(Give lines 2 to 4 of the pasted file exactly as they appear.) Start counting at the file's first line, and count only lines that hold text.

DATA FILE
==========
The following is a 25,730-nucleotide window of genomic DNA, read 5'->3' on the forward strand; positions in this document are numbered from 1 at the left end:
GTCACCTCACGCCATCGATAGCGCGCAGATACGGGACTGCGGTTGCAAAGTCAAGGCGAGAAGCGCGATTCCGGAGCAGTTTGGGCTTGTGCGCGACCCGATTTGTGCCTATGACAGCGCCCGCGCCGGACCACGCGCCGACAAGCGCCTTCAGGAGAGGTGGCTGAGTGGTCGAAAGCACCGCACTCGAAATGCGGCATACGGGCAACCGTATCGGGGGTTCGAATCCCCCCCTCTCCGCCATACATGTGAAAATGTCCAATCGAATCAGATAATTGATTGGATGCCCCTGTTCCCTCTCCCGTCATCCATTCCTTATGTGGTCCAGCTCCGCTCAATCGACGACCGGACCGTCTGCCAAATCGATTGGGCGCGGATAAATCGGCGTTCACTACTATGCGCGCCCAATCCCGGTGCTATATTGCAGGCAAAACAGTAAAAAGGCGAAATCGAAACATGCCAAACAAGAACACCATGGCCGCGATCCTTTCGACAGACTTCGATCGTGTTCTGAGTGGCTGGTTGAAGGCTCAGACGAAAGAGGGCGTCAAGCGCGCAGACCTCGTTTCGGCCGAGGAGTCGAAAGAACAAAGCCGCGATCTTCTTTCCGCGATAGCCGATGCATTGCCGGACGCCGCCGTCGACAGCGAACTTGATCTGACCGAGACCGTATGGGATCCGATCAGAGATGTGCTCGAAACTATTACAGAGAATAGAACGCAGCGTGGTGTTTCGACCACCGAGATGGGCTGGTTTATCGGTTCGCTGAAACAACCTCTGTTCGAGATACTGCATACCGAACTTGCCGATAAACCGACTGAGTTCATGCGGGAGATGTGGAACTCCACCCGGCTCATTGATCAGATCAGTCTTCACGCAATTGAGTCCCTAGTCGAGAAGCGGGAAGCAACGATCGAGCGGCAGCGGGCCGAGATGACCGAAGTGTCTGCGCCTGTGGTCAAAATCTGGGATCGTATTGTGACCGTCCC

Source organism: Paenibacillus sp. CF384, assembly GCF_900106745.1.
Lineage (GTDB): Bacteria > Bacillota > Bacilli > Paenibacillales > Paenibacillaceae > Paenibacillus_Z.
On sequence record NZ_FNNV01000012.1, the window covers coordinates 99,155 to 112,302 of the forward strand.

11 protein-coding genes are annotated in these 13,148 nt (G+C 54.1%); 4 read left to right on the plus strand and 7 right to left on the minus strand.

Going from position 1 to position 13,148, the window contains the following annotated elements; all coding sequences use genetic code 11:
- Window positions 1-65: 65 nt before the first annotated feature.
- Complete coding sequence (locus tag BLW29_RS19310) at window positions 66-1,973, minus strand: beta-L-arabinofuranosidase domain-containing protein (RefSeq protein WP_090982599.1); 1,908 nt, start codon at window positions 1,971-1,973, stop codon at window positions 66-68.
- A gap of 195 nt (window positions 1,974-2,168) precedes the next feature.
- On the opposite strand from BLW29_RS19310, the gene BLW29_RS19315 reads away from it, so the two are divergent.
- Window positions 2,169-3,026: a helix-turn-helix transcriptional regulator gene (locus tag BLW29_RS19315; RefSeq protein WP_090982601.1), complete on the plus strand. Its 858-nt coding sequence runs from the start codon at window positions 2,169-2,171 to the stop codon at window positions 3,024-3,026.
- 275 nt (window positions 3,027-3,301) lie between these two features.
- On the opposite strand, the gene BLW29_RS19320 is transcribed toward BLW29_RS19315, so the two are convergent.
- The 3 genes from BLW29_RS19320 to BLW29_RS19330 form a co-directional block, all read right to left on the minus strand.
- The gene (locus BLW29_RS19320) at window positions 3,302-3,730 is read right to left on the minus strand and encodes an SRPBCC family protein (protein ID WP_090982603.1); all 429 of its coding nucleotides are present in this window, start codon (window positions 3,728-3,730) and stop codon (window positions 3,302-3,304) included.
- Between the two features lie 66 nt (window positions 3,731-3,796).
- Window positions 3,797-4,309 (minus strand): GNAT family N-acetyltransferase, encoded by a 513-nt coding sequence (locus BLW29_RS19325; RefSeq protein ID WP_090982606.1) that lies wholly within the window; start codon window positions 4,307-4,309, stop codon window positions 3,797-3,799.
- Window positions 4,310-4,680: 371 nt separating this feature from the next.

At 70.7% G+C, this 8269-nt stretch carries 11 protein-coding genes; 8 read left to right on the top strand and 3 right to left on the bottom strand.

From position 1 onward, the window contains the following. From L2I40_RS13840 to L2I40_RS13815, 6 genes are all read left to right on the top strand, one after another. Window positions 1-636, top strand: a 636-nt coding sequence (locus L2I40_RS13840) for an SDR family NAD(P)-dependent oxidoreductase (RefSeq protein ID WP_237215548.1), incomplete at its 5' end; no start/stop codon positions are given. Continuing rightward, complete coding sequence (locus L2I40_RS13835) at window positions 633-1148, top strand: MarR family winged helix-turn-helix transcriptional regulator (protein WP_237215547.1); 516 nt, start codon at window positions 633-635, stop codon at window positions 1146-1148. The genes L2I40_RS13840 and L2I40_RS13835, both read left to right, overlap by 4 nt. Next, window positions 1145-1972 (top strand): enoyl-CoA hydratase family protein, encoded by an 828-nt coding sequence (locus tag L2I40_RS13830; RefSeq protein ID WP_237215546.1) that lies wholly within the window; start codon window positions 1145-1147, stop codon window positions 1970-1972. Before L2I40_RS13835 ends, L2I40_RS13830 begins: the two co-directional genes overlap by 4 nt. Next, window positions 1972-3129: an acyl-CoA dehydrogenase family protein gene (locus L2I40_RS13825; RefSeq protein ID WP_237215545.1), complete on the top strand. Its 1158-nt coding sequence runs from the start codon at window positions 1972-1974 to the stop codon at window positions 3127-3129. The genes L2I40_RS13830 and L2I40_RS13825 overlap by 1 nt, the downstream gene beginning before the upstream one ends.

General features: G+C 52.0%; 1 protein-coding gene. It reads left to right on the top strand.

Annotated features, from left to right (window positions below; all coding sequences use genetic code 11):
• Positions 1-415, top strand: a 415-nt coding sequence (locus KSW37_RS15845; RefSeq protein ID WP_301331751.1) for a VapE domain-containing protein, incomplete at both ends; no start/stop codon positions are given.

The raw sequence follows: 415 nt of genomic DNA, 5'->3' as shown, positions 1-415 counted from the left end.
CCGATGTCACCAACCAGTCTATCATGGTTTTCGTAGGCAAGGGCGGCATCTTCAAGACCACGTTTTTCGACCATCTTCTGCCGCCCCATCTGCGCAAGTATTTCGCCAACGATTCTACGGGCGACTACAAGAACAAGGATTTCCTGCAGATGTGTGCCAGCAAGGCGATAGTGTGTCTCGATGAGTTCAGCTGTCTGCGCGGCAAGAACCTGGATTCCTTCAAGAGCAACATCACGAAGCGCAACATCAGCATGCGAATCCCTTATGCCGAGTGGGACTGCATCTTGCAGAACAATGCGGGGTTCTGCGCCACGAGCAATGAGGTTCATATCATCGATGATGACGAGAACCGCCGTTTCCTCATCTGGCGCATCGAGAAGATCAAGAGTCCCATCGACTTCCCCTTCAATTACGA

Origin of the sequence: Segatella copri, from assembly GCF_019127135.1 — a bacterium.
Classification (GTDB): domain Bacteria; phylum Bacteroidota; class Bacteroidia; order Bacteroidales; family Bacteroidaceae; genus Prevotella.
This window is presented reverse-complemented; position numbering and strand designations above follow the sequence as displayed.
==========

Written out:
GTCACCTCACGCCATCGATAGCGCGCAGATACGGGACTGCGGTTGCAAAGTCAAGGCGAGAAGCGCGATTCCGGAGCAGTTTGGGCTTGTGCGCGACCCGATTTGTGCCTATGACAGCGCCCGCGCCGGACCACGCGCCGACAAGCGCCTTCAGGAGAGGTGGCTGAGTGGTCGAAAGCACCGCACTCGAAATGCGGCATACGGGCAACCGTATCGGGGGTTCGAATCCCCCCCTCTCCGCCATACATGTGAAAATGTCCAATCGAATCAGATAATTGATTGGATGCCCCTGTTCCCTCTCCCGTCATCCATTCCTTATGTGGTCCAGCTCCGCTCAATCGACGACCGGACCGTCTGCCAAATCGATTGGGCGCGGATAAATCGGCGTTCACTACTATGCGCGCCCAATCCCGGTGCTATATTGCAGGCAAAACAGTAAAAAGGCGAAATCGAAACATGCCAAACAAGAACACCATGGCCGCGATCCTTTCGACAGACTTCGATCGTGTTCTGAGTGGCTGGTTGAAGGCTCAGACGAAAGAGGGCGTCAAGCGCGCAGACCTCGTTTCGGCCGAGGAGTCGAAAGAACAAAGCCGCGATCTTCTTTCCGCGATAGCCGATGCATTGCCGGACGCCGCCGTCGACAGCGAACTTGATCTGACCGAGACCGTATGGGATCCGATCAGAGATGTGCTCGAAACTATTACAGAGAATAGAACGCAGCGTGGTGTTTCGACCACCGAGATGGGCTGGTTTATCGGTTCGCTGAAACAACCTCTGTTCGAGATACTGCATACCGAACTTGCCGATAAACCGACTGAGTTCATGCGGGAGATGTGGAACTCCACCCGGCTCATTGATCAGATCAGTCTTCACGCAATTGAGTCCCTAGTCGAGAAGCGGGAAGCAACGATCGAGCGGCAGCGGGCCGAGATGACCGAAGTGTCTGCGCCTGTGGTCAAAATCTGGGATCGTATTGTGACCGTCCC

Source organism: Paenibacillus sp. CF384, assembly GCF_900106745.1.
Lineage (GTDB): Bacteria > Bacillota > Bacilli > Paenibacillales > Paenibacillaceae > Paenibacillus_Z.